A musical of sorts set in Winnipeg during the Great Depression, where a beer baroness organizes a contest to find the saddest music in the world. Musicians from around the world descend on the city to try and win the $25,000 prize.
A ballet rendition of Bram Stoker's gothic novel DRACULA, presented in a style reminiscent of the silent expressionistic cinema of the early 20th Century. This work employs the subtle and ... See full summary »
While their mother is dying in the modern Gimli, Manitoba hospital, two young children are told a tale by their Icelandic grandmother about Einar the Lonely, his friend Gunnar, and the ... See full summary »
Peter Glahn is released after years of incarceration as a political prisoner and is now returning to his homeland, the mythical Mandragora where the sun never sets. On board the ship home, ... See full summary »
An amnesiac soldier, seeking his lost love, arrives in Archangel in northern Russia to help the townsfolk in their fight against the Bolsheviks, all quite unaware that the Great War ended three months ago.
A father and son ride the rails in their powerful locomotive. Witnessing a crash between two other engines, they rescue the lone survivor, Berenice, and make her a part of their family. All... See full summary »
A rich old gourmet that has decided to taste all there is of exotic meals has already tried the most, even human flesh, when he gets a tip from a rich midget. The midget had tasted ... See full summary »
It's the winter of 1933 in Winnipeg. In honor of Winnipeg being named the sorrow capital of the world for the Depression era for the fourth year running by the London Times, Lady Helen Port-Huntley, the legless owner of Winnipeg's Port-Huntley Beer, is hosting and judging a contest to see which nation has the saddest music in the world, the winner to take home a $25,000 prize. Seeing as to the current Prohibition in the United States, Lady Port-Huntley has ulterior motives for the contest. Father and son, streetcar conductor Fyodor Kent and New York based musical producer Chester Kent, who both have a past connection to Lady Port-Huntley (Fyodor, a WWI veteran and former doctor, has fashioned for her an unusual pair of artificial legs apropos to her business), want to represent Canada and the United States respectively in the contest. Despite Lady Port-Huntley's hatred for the Kent's, she does allow them to do so if only to advance her own priorities. As the contest takes place, the ... Written by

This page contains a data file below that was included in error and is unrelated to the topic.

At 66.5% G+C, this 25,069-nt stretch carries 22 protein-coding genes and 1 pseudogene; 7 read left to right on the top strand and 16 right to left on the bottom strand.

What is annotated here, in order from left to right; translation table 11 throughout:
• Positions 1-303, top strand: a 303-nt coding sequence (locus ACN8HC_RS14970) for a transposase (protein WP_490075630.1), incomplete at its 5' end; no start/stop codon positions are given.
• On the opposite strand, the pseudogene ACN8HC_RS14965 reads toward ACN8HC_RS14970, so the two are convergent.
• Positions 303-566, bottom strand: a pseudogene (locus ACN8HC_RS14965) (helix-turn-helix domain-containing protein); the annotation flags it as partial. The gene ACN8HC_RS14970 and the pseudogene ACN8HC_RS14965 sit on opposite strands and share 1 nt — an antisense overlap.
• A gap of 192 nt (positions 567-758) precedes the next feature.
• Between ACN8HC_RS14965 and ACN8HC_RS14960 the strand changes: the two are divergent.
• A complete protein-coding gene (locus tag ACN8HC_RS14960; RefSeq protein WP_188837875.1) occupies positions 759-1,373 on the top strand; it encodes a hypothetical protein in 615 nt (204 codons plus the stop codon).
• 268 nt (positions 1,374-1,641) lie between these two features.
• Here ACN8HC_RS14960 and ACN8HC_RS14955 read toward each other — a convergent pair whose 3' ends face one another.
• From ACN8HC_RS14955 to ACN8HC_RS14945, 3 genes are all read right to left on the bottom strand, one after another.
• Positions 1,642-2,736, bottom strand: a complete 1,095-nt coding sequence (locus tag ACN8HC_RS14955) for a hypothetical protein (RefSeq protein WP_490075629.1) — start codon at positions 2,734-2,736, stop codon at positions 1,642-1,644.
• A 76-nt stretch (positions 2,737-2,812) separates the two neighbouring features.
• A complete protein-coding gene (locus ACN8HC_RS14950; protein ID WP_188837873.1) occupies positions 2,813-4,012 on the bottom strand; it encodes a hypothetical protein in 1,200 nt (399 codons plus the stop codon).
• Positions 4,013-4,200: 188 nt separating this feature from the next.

I saw Guy Maddin's film last weekend, not really knowing much about it other than it's premise, which was too absurd to pass up. A double amputee parapalegic beer baroness with glass legs filled with her own beer holding a contest during Prohibition to find the saddest music in the world? Where do people come up with this stuff?
The film is an interesting conglomeration of styles from films before and around the era in which it is set. The 8 mm footage with the stereopticon lens is reminiscent of the earliest films, and the distorted sets created in a studio are reminiscent of the German expressionist films. This is combined with a 30's musical and conversational style, including bits of "Technicolor" thrown in for good measure. I would have to see the film again, but I would like to go back and see it again to determine the link between the scenes which are suddenly shot in color as compared to the grainy black and white images that grace the rest of the film.
Despite the quizzical looks from the three fellow moviegoers who occupied the theatre, I found myself laughing out loud quite a few times at the film's caustic humor. The matches between the music from each country are like something out of a gangland film, with each side advancing toward each other menacingly during their performance. Some of the countries who perform in the competition reflect Maddin's satirical side, including a winning performance from Serbia (of all places) and an entry from the "country" of Africa (as if we in North America don't know any of the individual nations on the continent).
The entwining of satire and comedy continues in the musical performances and the competition's radio commentators. Maybe it's just me, but the funeral dirges from some countries (most notably "Africa" and Scotland) are not really "sad" at all, as they are a bit loud and a bit too upbeat. The greatest offender is the American entry, who turns the competition into a showcase for his Broadway ambitions, eschewing the premise of the competition with the blessing of Lady Port-Huntley, who incidentally is his former-current lover. The idiotic commentators obnoxiously chatter over a loudspeaker even as the musicians are performing, delivering such priceless wisdom as "Siam is known for its dignity, twins, and cats."
The themes of the film revolve around the separation between the rich and the poor (one character enjoys a psychic connection with her tapeworm), American excess, Canadian self-loathing, humanity's relentless desire for the trivial and superficial over the meaningful and spiritual, the global domination of American pop culture, how the mass media controls the world, etc. However, none of these are really fleshed out in the film, but rather touched on briefly then tossed away in favor of the next idea.
Though the film is more style over substance, it is still thoroughly enjoyable for anyone who loves the cinema in all its forms.
21 of 25 people found this review helpful.
Was this review helpful to you?